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Doi:10.1016/j.bbi.2005.10.152

Brain, Behavior, and Immunity 20 (2006) 94–95 Conference Report of the 4th Symposium of the German- inhibits T-cell activation by targeting the calcineurin path- Endocrine–Brain–Immune Network together with the German way. Ha¨rle et al., Rheumatology, Regensburg, demonstrat- Zoological Society, Bayreuth, Germany, October 3–6, 2005 ed novel effects of the peripheral sympathetic nervoussystem on CD4+CD25+ T-cells in the collagen-induced The 4th Symposium of the German Endocrine Brain arthritis model. He showed that the sympathetic nervous sys- Immune Network (GEBIN) was held from October 3rd un- tem stimulates a proinflammatory phenotype of these cells.
til 6th at the campus of the University of Bayreuth, Bavar- In the session on neuroendocrinology and immune func- ia, Germany. As a special of this meeting, the symposium tions, Kraus et al., Pharmacology and Toxicology, Magde- was held together with the 98th Congress of the German burg, demonstrated a novel interaction of the opioid and Zoological Society (GZS) in order to intensify the network cannabinoid system in Jurkat T-cells. He demonstrated how cannabinoids signal via STAT5 to upregulate IL-4secretion. He showed, by using transcription factor decoy 1. The plenary sessions together with the German Zoological oligonucleotides, that IL-4 transactivates the l-opioid receptor gene via STAT6. This cooperative effect of bothsystems may contribute to the analgesic effect of cannabi- In two outstanding plenary talks, Robert Dantzer, Bor- noids. Beat Lutz, Max Planck Institute for Psychiatry, Mu- deaux, France, and Shamgar Ben-Eliahu, Tel Aviv, Israel, nich, demonstrated how the cannabinoid system is summarized their extensive research. Robert Dantzer important to normalize and maintain the bodyÕs homeosta- bridged the important gap between sickness behavior on sis. He showed that endogenous cannabinoids trigger obes- one side and depression on the other. He presented con- ity and that antagonists to endogenous cannabinoid vincing arguments that systemic and CNS-borne cytokines play an extremely important role for both entities. Sham- Capellino et al., Rheumatology, Regensburg, demon- gar Ben-Eliahu demonstrated important links between strated that different estrogen metabolites have opposing the stress system and tumor metastasis. His research lead effects on an immune response. She showed that 16a-, 4-, to the evolution of novel therapeutic strategies to inhibit and 2-hydroxyesterone confer anti-proliferative effects surgery—associated stress which might decrease sur- and that 2-hydroxyestradiol exerts mitogenic effects in acti- gery—associated metastatic spreading.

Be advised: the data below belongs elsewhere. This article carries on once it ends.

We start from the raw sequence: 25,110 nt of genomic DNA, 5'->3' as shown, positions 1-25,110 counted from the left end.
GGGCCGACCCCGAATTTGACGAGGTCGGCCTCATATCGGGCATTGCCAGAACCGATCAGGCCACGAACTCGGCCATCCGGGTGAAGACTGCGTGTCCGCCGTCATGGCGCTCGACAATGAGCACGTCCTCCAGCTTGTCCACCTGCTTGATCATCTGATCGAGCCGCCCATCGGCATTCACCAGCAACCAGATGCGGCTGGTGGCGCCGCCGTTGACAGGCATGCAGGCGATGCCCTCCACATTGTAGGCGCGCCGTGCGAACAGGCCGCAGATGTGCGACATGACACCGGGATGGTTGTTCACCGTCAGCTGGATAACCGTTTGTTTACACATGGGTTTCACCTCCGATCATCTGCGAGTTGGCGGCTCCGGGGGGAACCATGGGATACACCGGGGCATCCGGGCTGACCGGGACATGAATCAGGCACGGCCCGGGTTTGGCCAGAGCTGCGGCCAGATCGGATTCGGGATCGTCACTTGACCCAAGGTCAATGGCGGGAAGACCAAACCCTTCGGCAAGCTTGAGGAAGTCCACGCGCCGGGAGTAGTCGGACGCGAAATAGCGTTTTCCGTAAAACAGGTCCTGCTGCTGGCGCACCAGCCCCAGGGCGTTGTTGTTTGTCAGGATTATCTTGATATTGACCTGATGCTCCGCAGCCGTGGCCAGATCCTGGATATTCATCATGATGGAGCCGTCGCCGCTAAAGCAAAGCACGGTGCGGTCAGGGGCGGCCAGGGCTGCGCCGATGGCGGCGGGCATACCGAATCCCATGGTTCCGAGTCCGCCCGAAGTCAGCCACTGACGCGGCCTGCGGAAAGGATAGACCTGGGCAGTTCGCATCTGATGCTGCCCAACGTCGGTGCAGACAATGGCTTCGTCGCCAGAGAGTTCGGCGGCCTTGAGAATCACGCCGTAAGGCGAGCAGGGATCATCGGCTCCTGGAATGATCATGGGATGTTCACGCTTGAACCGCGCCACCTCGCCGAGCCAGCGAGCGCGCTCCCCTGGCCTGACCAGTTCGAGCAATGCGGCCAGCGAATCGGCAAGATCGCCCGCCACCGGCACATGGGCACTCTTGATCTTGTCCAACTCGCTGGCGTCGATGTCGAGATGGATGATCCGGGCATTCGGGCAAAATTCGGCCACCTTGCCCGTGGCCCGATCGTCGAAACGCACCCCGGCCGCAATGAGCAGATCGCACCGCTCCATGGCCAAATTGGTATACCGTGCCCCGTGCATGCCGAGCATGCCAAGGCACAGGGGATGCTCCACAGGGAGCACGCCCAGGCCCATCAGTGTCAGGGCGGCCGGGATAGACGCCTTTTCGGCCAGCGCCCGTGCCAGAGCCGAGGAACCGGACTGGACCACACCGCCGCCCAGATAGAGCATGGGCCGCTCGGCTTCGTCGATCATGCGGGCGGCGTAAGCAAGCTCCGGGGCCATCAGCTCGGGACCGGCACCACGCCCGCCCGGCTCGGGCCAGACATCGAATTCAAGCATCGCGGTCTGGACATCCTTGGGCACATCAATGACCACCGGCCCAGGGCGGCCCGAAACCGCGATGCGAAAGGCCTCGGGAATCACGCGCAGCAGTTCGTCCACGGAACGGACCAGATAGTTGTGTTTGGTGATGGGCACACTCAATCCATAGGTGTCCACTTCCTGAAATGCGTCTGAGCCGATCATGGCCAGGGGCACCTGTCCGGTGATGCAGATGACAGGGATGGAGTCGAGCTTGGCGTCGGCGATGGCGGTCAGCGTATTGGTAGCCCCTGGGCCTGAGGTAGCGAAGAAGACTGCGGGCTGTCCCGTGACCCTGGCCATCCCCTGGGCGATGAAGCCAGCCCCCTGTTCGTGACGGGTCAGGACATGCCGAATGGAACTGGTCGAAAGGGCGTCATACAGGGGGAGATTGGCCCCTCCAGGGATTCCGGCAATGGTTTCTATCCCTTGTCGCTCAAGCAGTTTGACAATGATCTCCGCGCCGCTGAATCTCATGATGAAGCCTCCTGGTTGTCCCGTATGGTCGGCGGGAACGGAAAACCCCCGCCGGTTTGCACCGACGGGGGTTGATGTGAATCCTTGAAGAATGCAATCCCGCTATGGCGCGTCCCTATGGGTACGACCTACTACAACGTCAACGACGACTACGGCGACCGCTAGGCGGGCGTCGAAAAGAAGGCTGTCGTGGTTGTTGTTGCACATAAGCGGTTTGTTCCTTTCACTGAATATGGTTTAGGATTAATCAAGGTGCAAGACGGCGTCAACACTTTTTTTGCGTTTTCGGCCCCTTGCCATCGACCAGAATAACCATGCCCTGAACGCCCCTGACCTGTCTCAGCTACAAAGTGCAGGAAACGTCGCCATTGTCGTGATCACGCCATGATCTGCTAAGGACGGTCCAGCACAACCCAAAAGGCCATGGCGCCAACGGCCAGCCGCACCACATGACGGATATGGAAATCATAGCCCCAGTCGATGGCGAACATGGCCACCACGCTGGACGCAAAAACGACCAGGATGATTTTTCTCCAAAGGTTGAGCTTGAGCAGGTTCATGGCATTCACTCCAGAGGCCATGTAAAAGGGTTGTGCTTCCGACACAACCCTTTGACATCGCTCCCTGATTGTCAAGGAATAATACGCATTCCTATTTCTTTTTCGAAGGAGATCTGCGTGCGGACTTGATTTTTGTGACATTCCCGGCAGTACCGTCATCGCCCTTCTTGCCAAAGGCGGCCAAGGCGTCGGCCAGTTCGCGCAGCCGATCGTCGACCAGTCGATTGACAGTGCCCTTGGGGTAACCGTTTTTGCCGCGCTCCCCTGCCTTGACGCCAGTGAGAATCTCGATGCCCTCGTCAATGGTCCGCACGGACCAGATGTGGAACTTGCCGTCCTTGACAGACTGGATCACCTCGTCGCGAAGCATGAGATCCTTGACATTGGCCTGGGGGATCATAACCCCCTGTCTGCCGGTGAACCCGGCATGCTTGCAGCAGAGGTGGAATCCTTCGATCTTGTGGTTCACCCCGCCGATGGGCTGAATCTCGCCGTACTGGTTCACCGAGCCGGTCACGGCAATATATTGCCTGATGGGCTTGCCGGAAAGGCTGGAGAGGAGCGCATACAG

vated human monocytic cells at low concentrations of10À9–10À11 mol/l. A local dysregulation of estrogen metab- 2. Peripheral neuroendocrine immune connections olism in chronic synovitis in rheumatoid arthritis patientsmight be involved in the pathogenesis of this disease. Orsal In the more specific part of the GEBIN meeting, Jo¨rg et al., Psychosomatic Clinic, Berlin, reported on the influ- Reichrath, Dermatology, Homburg, demonstrated immu- ence of progesterone derivatives on neurogenic inflamma- nomodulatory effects of 1,25-dihydroxyvitamin D, deriva- tion. Dydrogesterone induced a decrease in NK-cells and tives thereof, and their anti-proliferative and differentiating an increase of Th2 cytokines by decreasing Th1 cytokines.
effects. In addition, these hormones can generate tolerance These studies gave a good example for the cross-talk of the via CD4+CD25+ T-cells. Furthermore, he showed that im- nervous, endocrine, and immune system during inflamma- mune cells have the potential to locally produce biologically activate vitamin D, which feeds-back on immune cells by the Several reports were devoted to allergic skin diseases.
Daniltchenko et al., Psychosomatic Clinic, Berlin, demon- In the session relating to peripheral neuroimmune interac- strated an impact of stress on the worsening of dermatitis tions, Fiebich et al., Psychiatry, Freiburg, provided new via alteration of neurogenic inflammation and the hypotha- mechanistic insights into the anti-inflammatory activities lamic–pituitary-axis (HPA)-activation. Rohleder et al., of 5-HT3-receptor antagonists such as tropisetron, which Biopsychology, Dresden, demonstrated an alteration of Conference report / Brain, Behavior, and Immunity 20 (2006) 94–95 the cortisol response and glucocorticoid sensitivity in trated in animal models how effective glucocorticoids in a atopic men and women during stressful conditions.